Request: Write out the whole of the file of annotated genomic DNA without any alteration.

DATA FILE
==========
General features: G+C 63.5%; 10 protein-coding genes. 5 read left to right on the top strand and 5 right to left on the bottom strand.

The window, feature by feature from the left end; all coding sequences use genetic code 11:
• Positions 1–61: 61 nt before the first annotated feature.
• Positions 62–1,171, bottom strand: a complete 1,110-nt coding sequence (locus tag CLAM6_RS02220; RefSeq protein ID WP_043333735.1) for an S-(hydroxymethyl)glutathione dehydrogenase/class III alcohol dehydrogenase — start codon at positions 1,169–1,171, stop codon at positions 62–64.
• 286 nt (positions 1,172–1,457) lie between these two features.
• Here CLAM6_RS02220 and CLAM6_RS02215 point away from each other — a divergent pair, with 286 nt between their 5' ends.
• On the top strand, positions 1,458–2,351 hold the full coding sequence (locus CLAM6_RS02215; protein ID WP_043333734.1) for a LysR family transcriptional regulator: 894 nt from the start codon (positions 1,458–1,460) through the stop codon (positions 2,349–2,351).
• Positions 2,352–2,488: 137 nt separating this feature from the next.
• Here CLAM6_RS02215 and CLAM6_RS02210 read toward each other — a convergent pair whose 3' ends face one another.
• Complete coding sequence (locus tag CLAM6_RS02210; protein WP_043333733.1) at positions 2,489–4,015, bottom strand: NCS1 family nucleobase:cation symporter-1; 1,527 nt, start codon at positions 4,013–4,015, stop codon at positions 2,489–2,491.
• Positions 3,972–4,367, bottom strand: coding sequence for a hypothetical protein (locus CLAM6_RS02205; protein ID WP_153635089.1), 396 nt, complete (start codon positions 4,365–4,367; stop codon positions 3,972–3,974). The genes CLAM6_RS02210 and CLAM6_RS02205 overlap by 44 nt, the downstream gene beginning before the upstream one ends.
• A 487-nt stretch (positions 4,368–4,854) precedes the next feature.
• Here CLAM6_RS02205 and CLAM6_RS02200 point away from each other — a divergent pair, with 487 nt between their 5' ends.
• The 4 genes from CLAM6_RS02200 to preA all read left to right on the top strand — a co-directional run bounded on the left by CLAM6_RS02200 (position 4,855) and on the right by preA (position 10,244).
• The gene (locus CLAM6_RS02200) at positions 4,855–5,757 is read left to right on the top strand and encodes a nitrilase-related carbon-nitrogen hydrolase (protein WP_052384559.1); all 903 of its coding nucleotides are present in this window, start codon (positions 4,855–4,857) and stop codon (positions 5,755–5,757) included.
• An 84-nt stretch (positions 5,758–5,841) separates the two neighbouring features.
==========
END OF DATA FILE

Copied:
General features: G+C 63.5%; 10 protein-coding genes. 5 read left to right on the top strand and 5 right to left on the bottom strand.

The window, feature by feature from the left end; all coding sequences use genetic code 11:
• Positions 1–61: 61 nt before the first annotated feature.
• Positions 62–1,171, bottom strand: a complete 1,110-nt coding sequence (locus tag CLAM6_RS02220; RefSeq protein ID WP_043333735.1) for an S-(hydroxymethyl)glutathione dehydrogenase/class III alcohol dehydrogenase — start codon at positions 1,169–1,171, stop codon at positions 62–64.
• 286 nt (positions 1,172–1,457) lie between these two features.
• Here CLAM6_RS02220 and CLAM6_RS02215 point away from each other — a divergent pair, with 286 nt between their 5' ends.
• On the top strand, positions 1,458–2,351 hold the full coding sequence (locus CLAM6_RS02215; protein ID WP_043333734.1) for a LysR family transcriptional regulator: 894 nt from the start codon (positions 1,458–1,460) through the stop codon (positions 2,349–2,351).
• Positions 2,352–2,488: 137 nt separating this feature from the next.
• Here CLAM6_RS02215 and CLAM6_RS02210 read toward each other — a convergent pair whose 3' ends face one another.
• Complete coding sequence (locus tag CLAM6_RS02210; protein WP_043333733.1) at positions 2,489–4,015, bottom strand: NCS1 family nucleobase:cation symporter-1; 1,527 nt, start codon at positions 4,013–4,015, stop codon at positions 2,489–2,491.
• Positions 3,972–4,367, bottom strand: coding sequence for a hypothetical protein (locus CLAM6_RS02205; protein ID WP_153635089.1), 396 nt, complete (start codon positions 4,365–4,367; stop codon positions 3,972–3,974). The genes CLAM6_RS02210 and CLAM6_RS02205 overlap by 44 nt, the downstream gene beginning before the upstream one ends.
• A 487-nt stretch (positions 4,368–4,854) precedes the next feature.
• Here CLAM6_RS02205 and CLAM6_RS02200 point away from each other — a divergent pair, with 487 nt between their 5' ends.
• The 4 genes from CLAM6_RS02200 to preA all read left to right on the top strand — a co-directional run bounded on the left by CLAM6_RS02200 (position 4,855) and on the right by preA (position 10,244).
• The gene (locus CLAM6_RS02200) at positions 4,855–5,757 is read left to right on the top strand and encodes a nitrilase-related carbon-nitrogen hydrolase (protein WP_052384559.1); all 903 of its coding nucleotides are present in this window, start codon (positions 4,855–4,857) and stop codon (positions 5,755–5,757) included.
• An 84-nt stretch (positions 5,758–5,841) separates the two neighbouring features.